Saturday, May 14, 2016

Complete US DOE FOIA Showing Delaware DOE & US DOE Emails – Exceptional Delaware

Complete US DOE FOIA Showing Delaware DOE & US DOE Emails – Exceptional Delaware:

Complete US DOE FOIA Showing Delaware DOE & US DOE Emails 

On December 23rd, 2015, I found letters sent from the United States Department of Education sent to all the state DOEs about potential opt out penalties for the 2015-2016 year if schools went below the 95% participation rate.  In response, I sent a very detailed Freedom of Information Act request to the US DOE.  For the first time, you can view the entire response in its entirety.  I wrote an article based on some key parts of the US DOE FOIA response last month.
Julie Glasier is the main contact person for Delaware at the US DOE.  Many of these emails are in response to the Delaware School Success Framework which was met with stiff resistance last fall because of the opt out penalties against schools.  Keep in mind that the US DOE Complete US DOE FOIA Showing Delaware DOE & US DOE Emails – Exceptional Delaware:


No Man’s Land | The Patiently Impatient Teacher

No Man’s Land | The Patiently Impatient Teacher:

No Man’s Land

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As I have mentioned in a previous post, I work at a magnet school. In anti-school privatization circles I have been surprised to see some criticism of magnet schools. It confused me that some would lump charter and magnet schools together. After attending the Magnet Schools of America annual conference and witnessing some of the magnet policies being practiced in other states and districts, I get it now. In some places magnets have started to resemble charter schools in all the worst ways.
Steven Singer had a recent blog post in which he described the co-opting of legitimate educational reform by those who wish to privatize and profit from public schools. His analogy is that of the cuckoo bird that sneaks its egg into another bird’s nest. I think another apt analogy is that of convergent evolution. Convergent evolution is when unrelated organisms following different evolutionary paths develop adaptations that have similarities. One example is the similar wing structures of bats, birds, and insects. While these structures appear similar, they have very different origins and possibly very different futures as well.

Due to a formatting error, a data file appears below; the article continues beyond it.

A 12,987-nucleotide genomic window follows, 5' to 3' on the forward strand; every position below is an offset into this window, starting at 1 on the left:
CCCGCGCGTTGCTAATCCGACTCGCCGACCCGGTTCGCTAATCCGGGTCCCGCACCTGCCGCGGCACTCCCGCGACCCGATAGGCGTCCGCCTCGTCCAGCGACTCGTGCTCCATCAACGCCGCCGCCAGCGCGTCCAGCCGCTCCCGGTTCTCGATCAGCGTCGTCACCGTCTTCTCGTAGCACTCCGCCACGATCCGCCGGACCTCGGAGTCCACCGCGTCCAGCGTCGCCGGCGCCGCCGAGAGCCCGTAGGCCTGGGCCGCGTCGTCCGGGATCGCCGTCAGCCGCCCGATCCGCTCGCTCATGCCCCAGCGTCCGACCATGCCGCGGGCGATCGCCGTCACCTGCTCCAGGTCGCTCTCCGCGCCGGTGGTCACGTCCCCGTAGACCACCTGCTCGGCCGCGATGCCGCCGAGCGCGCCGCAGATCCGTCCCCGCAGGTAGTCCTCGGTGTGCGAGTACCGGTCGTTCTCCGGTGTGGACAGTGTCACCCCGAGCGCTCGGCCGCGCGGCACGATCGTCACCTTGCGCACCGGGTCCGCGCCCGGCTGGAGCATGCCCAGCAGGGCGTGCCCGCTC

While charter schools, magnet schools, and the school privatization movement may appear similar to the casual observer, they have very different origins and futures. Despite the rosy picture painted by charter school advocates  both charter schools and school privatization have deep roots in the White response to school desegregation efforts (see here and here. Today’s charter schools have strayed very far form any utopian vision of charter schools as places for teacher freedom and innovation. Charters have mostly been co-opted by the forces of school privatization with openly for-profit schools, privately managed schools, and schools that are ostensibly non-profit but with huge salaries for questionably large numbers of “directors.”
In many places including my state, charter schools are still serving as way for White families to avoid more diverse school environment. This report shows that one-fifth of all charter schools in NC are 90% or more White. It concerns me greatly that liberal education reformers seem to be unconcerned that there is so much similarity between their reform agenda the privatization agenda on the right. Look, if an education reform policy has any similarity to what the GOP is doing in NC, then it is past time to reconsider exactly how social justice is being addressed and how those policy actions are actually impacting students of color and disadvantaged students.